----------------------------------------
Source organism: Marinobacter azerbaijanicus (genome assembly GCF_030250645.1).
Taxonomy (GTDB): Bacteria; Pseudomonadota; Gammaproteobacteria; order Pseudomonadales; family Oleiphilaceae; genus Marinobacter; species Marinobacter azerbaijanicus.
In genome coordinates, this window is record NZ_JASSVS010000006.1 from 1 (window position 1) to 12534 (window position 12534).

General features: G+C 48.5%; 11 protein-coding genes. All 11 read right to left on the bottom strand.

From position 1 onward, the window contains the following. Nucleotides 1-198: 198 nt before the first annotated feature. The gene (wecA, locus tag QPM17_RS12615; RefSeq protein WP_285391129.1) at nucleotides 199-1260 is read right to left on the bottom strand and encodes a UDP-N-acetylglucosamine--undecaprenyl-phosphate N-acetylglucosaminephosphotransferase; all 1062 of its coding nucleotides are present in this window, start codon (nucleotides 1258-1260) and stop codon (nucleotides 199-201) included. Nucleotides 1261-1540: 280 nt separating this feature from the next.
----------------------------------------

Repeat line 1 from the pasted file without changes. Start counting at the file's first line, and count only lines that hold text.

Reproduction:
Source organism: Marinobacter azerbaijanicus (genome assembly GCF_030250645.1).